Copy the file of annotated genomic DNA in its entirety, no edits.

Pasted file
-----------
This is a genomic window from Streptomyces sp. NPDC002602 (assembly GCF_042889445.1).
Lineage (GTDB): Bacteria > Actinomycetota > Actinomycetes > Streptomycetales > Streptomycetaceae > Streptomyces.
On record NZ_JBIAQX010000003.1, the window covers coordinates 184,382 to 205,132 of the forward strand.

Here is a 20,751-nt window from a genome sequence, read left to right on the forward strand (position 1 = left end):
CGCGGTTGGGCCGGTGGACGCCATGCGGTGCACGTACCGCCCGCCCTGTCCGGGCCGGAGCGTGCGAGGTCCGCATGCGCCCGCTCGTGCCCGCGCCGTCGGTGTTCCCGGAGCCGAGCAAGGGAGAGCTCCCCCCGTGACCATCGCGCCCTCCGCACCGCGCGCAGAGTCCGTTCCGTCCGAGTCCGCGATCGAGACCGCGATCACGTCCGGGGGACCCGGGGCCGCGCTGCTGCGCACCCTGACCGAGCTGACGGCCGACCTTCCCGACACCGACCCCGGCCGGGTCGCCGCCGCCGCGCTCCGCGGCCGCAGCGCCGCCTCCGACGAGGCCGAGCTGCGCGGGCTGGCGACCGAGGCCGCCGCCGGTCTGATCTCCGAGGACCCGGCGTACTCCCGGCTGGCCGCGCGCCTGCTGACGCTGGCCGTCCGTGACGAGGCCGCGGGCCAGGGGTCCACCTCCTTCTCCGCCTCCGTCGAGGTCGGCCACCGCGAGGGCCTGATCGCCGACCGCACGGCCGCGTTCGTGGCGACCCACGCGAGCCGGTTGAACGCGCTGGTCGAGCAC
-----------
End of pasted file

This is a genomic window from Streptomyces sp. NPDC002602 (assembly GCF_042889445.1).
Lineage (GTDB): Bacteria > Actinomycetota > Actinomycetes > Streptomycetales > Streptomycetaceae > Streptomyces.
On record NZ_JBIAQX010000003.1, the window covers coordinates 184,382 to 205,132 of the forward strand.

Here is a 20,751-nt window from a genome sequence, read left to right on the forward strand (position 1 = left end):
CGCGGTTGGGCCGGTGGACGCCATGCGGTGCACGTACCGCCCGCCCTGTCCGGGCCGGAGCGTGCGAGGTCCGCATGCGCCCGCTCGTGCCCGCGCCGTCGGTGTTCCCGGAGCCGAGCAAGGGAGAGCTCCCCCCGTGACCATCGCGCCCTCCGCACCGCGCGCAGAGTCCGTTCCGTCCGAGTCCGCGATCGAGACCGCGATCACGTCCGGGGGACCCGGGGCCGCGCTGCTGCGCACCCTGACCGAGCTGACGGCCGACCTTCCCGACACCGACCCCGGCCGGGTCGCCGCCGCCGCGCTCCGCGGCCGCAGCGCCGCCTCCGACGAGGCCGAGCTGCGCGGGCTGGCGACCGAGGCCGCCGCCGGTCTGATCTCCGAGGACCCGGCGTACTCCCGGCTGGCCGCGCGCCTGCTGACGCTGGCCGTCCGTGACGAGGCCGCGGGCCAGGGGTCCACCTCCTTCTCCGCCTCCGTCGAGGTCGGCCACCGCGAGGGCCTGATCGCCGACCGCACGGCCGCGTTCGTGGCGACCCACGCGAGCCGGTTGAACGCGCTGGTCGAGCAC